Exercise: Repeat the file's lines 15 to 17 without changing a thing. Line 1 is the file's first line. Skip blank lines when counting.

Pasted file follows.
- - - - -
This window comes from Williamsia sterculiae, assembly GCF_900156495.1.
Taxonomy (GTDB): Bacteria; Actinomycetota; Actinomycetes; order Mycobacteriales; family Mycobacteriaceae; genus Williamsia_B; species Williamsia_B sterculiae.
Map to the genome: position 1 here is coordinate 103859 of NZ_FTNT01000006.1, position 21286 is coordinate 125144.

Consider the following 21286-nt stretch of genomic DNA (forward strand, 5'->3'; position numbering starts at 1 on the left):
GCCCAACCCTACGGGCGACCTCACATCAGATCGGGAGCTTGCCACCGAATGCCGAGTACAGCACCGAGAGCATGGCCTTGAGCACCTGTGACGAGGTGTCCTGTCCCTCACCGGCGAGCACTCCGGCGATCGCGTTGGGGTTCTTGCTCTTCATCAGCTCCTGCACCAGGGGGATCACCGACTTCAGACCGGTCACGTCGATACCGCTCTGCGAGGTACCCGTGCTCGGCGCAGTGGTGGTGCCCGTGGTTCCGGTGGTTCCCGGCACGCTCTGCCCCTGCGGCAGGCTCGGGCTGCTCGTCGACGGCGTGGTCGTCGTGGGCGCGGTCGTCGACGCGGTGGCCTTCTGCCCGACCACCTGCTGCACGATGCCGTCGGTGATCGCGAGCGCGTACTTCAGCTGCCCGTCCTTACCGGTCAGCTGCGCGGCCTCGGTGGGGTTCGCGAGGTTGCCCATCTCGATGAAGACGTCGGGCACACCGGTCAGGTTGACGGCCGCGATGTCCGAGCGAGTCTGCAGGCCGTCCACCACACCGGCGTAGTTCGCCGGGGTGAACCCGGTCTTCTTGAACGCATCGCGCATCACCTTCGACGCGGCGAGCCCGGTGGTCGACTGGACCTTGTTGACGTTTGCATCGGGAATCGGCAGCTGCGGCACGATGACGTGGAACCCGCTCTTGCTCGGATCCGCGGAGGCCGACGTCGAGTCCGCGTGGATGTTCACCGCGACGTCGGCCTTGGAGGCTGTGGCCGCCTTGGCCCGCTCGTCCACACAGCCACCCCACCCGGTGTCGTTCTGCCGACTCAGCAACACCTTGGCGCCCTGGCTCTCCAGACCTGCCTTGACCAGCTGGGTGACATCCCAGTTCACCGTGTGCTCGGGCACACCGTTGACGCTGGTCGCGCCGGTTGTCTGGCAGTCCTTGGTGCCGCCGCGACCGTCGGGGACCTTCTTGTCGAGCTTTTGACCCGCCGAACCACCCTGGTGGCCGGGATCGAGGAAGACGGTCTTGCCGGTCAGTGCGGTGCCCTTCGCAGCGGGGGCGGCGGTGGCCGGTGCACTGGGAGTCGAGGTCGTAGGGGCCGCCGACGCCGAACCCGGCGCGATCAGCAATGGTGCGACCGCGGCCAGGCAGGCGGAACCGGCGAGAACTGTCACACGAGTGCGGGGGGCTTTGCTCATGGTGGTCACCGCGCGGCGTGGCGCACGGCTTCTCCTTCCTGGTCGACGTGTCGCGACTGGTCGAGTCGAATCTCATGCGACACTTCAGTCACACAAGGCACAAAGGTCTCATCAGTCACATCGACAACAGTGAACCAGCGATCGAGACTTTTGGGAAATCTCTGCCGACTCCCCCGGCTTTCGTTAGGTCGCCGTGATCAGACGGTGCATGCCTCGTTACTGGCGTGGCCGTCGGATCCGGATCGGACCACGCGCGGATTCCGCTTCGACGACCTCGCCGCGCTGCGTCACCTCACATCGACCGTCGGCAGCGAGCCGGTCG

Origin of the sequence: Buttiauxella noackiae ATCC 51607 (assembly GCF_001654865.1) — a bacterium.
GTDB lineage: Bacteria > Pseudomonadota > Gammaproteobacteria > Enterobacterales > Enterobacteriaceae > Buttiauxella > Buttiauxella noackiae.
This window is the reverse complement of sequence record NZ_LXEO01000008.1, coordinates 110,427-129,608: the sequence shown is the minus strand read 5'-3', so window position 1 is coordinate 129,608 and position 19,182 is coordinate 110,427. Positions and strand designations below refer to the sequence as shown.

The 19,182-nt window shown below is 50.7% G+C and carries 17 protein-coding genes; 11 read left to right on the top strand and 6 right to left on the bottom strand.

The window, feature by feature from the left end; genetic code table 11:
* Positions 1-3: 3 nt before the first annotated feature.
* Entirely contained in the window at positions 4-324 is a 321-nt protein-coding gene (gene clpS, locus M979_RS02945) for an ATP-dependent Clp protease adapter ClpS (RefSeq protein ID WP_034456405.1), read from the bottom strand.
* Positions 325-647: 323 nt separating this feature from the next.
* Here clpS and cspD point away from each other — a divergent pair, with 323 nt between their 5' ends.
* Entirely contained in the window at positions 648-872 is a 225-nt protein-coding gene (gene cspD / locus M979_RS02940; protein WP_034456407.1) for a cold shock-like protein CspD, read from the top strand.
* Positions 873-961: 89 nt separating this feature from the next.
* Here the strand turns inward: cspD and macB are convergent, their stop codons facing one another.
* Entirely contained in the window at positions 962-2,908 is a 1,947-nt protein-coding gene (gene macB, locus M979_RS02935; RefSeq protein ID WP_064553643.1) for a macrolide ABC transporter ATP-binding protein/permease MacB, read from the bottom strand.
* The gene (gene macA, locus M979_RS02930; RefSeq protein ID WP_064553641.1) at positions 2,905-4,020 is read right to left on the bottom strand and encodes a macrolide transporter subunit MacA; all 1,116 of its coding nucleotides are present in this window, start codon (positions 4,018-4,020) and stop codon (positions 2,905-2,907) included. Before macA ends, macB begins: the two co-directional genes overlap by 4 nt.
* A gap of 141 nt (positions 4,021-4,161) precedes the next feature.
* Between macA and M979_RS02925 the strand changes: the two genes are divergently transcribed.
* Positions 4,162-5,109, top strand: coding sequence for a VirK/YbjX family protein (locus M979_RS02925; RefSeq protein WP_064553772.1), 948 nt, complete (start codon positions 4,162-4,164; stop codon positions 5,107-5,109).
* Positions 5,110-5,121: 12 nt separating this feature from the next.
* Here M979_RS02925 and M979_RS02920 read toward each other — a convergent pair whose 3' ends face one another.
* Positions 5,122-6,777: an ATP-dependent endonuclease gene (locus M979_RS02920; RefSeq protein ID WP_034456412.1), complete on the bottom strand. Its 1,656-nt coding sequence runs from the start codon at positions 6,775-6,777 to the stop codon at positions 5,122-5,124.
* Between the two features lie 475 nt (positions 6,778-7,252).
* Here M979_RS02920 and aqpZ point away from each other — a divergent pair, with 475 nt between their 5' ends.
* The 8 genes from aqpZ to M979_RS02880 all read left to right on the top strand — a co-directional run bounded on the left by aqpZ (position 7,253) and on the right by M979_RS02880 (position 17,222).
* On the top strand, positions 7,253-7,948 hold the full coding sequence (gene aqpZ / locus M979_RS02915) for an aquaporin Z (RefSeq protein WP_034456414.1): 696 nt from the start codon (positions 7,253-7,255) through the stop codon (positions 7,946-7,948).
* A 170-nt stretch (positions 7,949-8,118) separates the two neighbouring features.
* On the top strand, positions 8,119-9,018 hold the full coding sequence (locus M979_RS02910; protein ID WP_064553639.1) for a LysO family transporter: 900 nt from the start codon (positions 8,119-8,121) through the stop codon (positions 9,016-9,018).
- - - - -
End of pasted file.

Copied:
* Entirely contained in the window at positions 648-872 is a 225-nt protein-coding gene (gene cspD / locus M979_RS02940; protein WP_034456407.1) for a cold shock-like protein CspD, read from the top strand.
* Positions 873-961: 89 nt separating this feature from the next.
* Here the strand turns inward: cspD and macB are convergent, their stop codons facing one another.